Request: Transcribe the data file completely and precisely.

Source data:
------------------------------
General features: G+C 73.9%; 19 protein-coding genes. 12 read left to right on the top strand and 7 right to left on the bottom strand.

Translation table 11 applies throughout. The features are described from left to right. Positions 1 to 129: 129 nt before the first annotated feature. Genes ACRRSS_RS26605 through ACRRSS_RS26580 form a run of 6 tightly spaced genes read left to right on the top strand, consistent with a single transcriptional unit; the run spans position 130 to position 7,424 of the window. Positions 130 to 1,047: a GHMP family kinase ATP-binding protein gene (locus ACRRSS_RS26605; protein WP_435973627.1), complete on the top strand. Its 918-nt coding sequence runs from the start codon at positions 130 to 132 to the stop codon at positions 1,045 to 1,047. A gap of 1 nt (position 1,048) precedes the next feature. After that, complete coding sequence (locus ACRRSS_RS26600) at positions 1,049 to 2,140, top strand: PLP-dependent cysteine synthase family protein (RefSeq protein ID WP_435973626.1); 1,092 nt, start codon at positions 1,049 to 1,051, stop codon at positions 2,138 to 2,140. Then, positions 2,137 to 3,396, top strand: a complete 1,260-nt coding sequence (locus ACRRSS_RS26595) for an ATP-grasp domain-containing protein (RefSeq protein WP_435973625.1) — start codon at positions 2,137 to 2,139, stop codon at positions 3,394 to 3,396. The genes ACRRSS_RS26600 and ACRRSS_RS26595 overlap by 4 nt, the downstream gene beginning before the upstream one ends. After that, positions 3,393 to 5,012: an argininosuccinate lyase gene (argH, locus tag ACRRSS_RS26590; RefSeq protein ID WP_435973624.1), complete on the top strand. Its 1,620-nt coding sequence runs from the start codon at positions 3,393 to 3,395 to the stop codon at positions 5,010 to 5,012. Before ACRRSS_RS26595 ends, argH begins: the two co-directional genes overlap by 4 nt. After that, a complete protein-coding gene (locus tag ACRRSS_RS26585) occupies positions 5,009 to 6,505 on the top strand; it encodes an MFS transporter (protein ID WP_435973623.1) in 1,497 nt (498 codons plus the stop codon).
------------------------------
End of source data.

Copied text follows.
General features: G+C 73.9%; 19 protein-coding genes. 12 read left to right on the top strand and 7 right to left on the bottom strand.

Translation table 11 applies throughout. The features are described from left to right. Positions 1 to 129: 129 nt before the first annotated feature. Genes ACRRSS_RS26605 through ACRRSS_RS26580 form a run of 6 tightly spaced genes read left to right on the top strand, consistent with a single transcriptional unit; the run spans position 130 to position 7,424 of the window. Positions 130 to 1,047: a GHMP family kinase ATP-binding protein gene (locus ACRRSS_RS26605; protein WP_435973627.1), complete on the top strand. Its 918-nt coding sequence runs from the start codon at positions 130 to 132 to the stop codon at positions 1,045 to 1,047. A gap of 1 nt (position 1,048) precedes the next feature. After that, complete coding sequence (locus ACRRSS_RS26600) at positions 1,049 to 2,140, top strand: PLP-dependent cysteine synthase family protein (RefSeq protein ID WP_435973626.1); 1,092 nt, start codon at positions 1,049 to 1,051, stop codon at positions 2,138 to 2,140. Then, positions 2,137 to 3,396, top strand: a complete 1,260-nt coding sequence (locus ACRRSS_RS26595) for an ATP-grasp domain-containing protein (RefSeq protein WP_435973625.1) — start codon at positions 2,137 to 2,139, stop codon at positions 3,394 to 3,396. The genes ACRRSS_RS26600 and ACRRSS_RS26595 overlap by 4 nt, the downstream gene beginning before the upstream one ends. After that, positions 3,393 to 5,012: an argininosuccinate lyase gene (argH, locus tag ACRRSS_RS26590; RefSeq protein ID WP_435973624.1), complete on the top strand. Its 1,620-nt coding sequence runs from the start codon at positions 3,393 to 3,395 to the stop codon at positions 5,010 to 5,012. Before ACRRSS_RS26595 ends, argH begins: the two co-directional genes overlap by 4 nt. After that, a complete protein-coding gene (locus tag ACRRSS_RS26585) occupies positions 5,009 to 6,505 on the top strand; it encodes an MFS transporter (protein ID WP_435973623.1) in 1,497 nt (498 codons plus the stop codon).